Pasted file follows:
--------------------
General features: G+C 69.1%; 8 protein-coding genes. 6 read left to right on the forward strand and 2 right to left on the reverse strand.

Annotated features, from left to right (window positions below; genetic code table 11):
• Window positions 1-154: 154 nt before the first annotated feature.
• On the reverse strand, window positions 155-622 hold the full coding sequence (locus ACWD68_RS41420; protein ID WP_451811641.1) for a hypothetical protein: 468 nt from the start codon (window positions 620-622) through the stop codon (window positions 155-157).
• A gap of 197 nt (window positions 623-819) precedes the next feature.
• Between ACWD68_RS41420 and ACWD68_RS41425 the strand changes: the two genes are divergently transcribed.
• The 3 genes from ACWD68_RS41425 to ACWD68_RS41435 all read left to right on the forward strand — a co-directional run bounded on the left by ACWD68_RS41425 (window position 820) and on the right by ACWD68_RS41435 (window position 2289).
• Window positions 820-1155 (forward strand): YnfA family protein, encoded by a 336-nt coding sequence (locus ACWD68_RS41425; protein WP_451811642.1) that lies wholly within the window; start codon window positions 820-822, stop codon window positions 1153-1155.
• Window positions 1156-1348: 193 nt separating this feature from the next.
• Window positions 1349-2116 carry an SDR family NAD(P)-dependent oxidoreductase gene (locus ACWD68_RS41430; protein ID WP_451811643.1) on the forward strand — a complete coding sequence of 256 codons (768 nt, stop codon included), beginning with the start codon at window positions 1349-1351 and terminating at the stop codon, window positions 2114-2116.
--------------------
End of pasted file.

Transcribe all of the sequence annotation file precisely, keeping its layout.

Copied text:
General features: G+C 69.1%; 8 protein-coding genes. 6 read left to right on the forward strand and 2 right to left on the reverse strand.

Annotated features, from left to right (window positions below; genetic code table 11):
• Window positions 1-154: 154 nt before the first annotated feature.
• On the reverse strand, window positions 155-622 hold the full coding sequence (locus ACWD68_RS41420; protein ID WP_451811641.1) for a hypothetical protein: 468 nt from the start codon (window positions 620-622) through the stop codon (window positions 155-157).
• A gap of 197 nt (window positions 623-819) precedes the next feature.
• Between ACWD68_RS41420 and ACWD68_RS41425 the strand changes: the two genes are divergently transcribed.
• The 3 genes from ACWD68_RS41425 to ACWD68_RS41435 all read left to right on the forward strand — a co-directional run bounded on the left by ACWD68_RS41425 (window position 820) and on the right by ACWD68_RS41435 (window position 2289).
• Window positions 820-1155 (forward strand): YnfA family protein, encoded by a 336-nt coding sequence (locus ACWD68_RS41425; protein WP_451811642.1) that lies wholly within the window; start codon window positions 820-822, stop codon window positions 1153-1155.
• Window positions 1156-1348: 193 nt separating this feature from the next.
• Window positions 1349-2116 carry an SDR family NAD(P)-dependent oxidoreductase gene (locus ACWD68_RS41430; protein ID WP_451811643.1) on the forward strand — a complete coding sequence of 256 codons (768 nt, stop codon included), beginning with the start codon at window positions 1349-1351 and terminating at the stop codon, window positions 2114-2116.